• Jack McCracken

      Why this tirade about risking lives? Did you miss the entire concept? It’s not illegal or necessarily unsafe to talk aloud in your car. And if you hate distraction so much, you better outlaw billboards, radios, and sunsets.

      I personally think cell phones should deactivate themselves while in motion by law, unless in hands free mode. Or make people get a cell phone drivers license endorsement, like needed for motorcycles.

      But I dictate in the car all the time, with no problem. It’s completely different.

  • I am totally blind and rely on Voice Over to use the iPod Touch and the iPhone. I just upgraded from the 3GS to the 4S and Voice Over works on all of these. It doesn’t work on any iPhone older than the 3GS and any iPod lower than the 3rd generation. When Voice Over is enabled, touching the screen once only voices what that item is. To enable that item, you quickly double-[tab with one finger. So think of Voice Over like that sighted assistant which confirms what you are touching before actually activating it. Doing one finger swipe left or right is sort of like pressing tab through a dialog box in Windows where it places focus on each next and prior item so that you can double tap it to activate it. This is just the tip of the ice though since there are many gestures which make using Voice Over and the iOS devices a breeze. a 2-finger swipe down reads from your current position to the end while a 2-finger swipe up reads from the top of the screen to your current position. If Voice Over is on, you can do a 2-finger single tap to start and stop something. I.E. Answer a call, hang up a call, start music, stop music, take a picture. In fact, speaking of pictures, with Voice Over it has face recognition so that a pic taken by a blind person will be possible. It tells you if it finds a face and if it’s centered or to the left, etc. I could go on and on, but it’s just a neat thing. And yes, I am very good at taking pics of people and things even if I can’t see anything. Happy iOSing.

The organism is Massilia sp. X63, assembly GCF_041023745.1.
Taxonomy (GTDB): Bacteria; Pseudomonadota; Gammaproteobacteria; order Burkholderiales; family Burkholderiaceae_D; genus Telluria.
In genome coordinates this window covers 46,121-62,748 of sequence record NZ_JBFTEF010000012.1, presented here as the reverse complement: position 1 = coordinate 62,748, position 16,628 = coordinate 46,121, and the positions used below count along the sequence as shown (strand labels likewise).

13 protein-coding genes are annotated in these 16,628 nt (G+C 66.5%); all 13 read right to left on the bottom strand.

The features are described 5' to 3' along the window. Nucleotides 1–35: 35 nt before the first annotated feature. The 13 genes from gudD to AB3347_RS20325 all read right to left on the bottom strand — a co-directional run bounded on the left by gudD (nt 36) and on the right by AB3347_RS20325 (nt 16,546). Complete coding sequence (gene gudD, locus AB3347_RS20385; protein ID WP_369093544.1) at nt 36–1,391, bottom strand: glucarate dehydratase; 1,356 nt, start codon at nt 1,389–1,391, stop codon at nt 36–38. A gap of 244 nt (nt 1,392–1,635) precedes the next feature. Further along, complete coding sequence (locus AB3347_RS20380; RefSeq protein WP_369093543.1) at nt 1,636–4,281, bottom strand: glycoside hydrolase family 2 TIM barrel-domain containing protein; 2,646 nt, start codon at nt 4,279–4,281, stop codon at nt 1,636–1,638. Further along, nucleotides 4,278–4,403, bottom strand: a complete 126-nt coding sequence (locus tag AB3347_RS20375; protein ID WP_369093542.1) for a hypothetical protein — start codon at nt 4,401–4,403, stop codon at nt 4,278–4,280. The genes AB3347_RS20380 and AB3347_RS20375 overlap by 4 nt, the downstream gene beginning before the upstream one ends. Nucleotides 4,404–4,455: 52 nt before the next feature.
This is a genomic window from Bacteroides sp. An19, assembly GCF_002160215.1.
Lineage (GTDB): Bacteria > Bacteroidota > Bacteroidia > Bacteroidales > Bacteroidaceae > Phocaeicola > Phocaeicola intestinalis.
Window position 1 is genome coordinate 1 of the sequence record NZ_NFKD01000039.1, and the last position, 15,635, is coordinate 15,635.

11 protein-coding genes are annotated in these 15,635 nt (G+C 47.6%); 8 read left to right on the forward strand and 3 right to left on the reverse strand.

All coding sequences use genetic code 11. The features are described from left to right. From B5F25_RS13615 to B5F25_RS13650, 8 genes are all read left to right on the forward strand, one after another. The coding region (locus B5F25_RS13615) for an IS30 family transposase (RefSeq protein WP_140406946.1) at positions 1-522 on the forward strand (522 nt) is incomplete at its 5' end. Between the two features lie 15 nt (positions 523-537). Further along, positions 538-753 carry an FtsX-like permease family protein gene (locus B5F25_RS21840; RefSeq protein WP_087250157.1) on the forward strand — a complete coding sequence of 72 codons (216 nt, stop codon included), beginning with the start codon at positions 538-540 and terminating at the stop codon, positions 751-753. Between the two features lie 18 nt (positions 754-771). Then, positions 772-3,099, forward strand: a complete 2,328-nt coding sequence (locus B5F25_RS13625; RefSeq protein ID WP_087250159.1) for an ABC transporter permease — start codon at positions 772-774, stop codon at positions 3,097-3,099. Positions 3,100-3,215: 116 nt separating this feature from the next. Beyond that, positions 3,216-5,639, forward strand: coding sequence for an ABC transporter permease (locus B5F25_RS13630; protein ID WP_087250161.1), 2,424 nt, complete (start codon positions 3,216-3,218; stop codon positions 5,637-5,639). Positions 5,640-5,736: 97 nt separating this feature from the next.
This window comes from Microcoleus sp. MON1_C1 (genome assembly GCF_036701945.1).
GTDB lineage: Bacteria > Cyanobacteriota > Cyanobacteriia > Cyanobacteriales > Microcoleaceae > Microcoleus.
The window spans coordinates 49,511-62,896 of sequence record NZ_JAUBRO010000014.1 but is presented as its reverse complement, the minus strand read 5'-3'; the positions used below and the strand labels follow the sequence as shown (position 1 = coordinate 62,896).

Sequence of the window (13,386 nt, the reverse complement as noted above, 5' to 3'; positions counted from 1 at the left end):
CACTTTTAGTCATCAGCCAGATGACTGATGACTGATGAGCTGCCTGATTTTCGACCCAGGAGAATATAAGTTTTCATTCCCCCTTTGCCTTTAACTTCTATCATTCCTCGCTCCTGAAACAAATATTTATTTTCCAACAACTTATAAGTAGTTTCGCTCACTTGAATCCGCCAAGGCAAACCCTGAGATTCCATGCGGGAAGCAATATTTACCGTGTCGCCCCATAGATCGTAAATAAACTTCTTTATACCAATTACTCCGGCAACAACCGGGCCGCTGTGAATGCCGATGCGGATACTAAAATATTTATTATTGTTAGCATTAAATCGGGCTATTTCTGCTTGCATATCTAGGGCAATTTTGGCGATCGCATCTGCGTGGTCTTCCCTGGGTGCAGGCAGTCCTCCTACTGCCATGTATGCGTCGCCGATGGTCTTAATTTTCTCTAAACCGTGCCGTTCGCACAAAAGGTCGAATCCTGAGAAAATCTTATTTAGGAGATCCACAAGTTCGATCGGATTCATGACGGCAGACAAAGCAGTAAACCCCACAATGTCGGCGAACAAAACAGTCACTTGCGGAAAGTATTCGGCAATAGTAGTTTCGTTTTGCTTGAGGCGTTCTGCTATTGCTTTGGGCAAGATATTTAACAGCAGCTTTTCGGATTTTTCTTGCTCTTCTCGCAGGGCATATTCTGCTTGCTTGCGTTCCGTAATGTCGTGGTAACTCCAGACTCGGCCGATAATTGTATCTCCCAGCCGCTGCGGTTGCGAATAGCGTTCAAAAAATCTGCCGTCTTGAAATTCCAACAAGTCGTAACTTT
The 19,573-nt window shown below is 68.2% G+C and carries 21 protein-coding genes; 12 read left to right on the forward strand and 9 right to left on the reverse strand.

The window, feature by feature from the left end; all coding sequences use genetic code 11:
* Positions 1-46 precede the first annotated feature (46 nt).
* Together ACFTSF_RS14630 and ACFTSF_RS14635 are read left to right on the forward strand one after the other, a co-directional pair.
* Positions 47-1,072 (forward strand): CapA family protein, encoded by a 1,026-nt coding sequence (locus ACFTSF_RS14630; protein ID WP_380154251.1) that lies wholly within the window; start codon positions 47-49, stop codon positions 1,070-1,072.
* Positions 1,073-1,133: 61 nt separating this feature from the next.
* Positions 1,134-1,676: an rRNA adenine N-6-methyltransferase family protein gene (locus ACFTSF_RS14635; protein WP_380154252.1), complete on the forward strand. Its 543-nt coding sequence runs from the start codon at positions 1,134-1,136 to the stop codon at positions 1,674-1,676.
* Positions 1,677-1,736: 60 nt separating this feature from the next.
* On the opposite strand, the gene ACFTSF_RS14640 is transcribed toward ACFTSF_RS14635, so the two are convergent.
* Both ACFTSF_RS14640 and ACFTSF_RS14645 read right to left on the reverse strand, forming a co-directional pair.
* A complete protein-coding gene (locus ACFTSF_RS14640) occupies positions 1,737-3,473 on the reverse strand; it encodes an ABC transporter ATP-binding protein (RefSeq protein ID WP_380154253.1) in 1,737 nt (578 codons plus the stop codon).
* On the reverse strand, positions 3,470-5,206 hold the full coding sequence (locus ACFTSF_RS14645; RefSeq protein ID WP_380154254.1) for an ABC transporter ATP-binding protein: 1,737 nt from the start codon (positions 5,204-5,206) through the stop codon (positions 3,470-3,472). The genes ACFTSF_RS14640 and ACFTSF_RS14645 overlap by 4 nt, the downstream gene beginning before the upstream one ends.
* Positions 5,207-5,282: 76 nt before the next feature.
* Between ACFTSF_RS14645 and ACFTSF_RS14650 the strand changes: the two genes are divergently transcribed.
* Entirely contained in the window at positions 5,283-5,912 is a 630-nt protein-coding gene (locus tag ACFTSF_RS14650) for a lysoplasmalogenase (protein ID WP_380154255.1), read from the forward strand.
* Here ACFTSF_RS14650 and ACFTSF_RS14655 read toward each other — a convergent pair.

• Jay

      Raul, thanks for the valuable perspective and information! I didn’t know some of those uses existed!

  • Thanks Raul, many of the students at the school where I teach I.T. have found the accessibility of their Apple products suits them very well indeed. I’ve been trialling the iPad2 recently for music, art and writing.
    Your comment about photography pleased me because I have also taught some blind students to use digital photography to communicate their ideas successfully.

  • Thanks Raul.
    Many of the students at the school where I teach I.T. have found the accessibility of their Apple products suits them very well indeed. I’ve been trialling the iPad2 recently for music, art and writing.
    Your comment about photography interested me because I have also taught some blind students to use digital photography to communicate their ideas successfully.
    Peter Bryenton
    IT Teacher & Trainer
    New College Worcester

    • Thanks for the great post. This will definitely help with productivity. I have been wanting this for a while and had very limited knowledge of the iPhone VoiceOver. Much appreciated! It should also be noted that Siri is actually in beta, so perhaps they’ll actually integrate these reading features as part of the core of Siri.

  • Kerry D

    I found this free iPhone app called Talkler that DOES read emails aloud, the way that Siri won’t. I think it even understands spoken commands for hands-free. They call themselves ’email for your ears.’ Here’s the page for them: Facebook.com/Talkler Hope that helps!

    • Jay

      I took a quick look and signed up to beta test. Their iPhone app doesn’t appear to be available yet.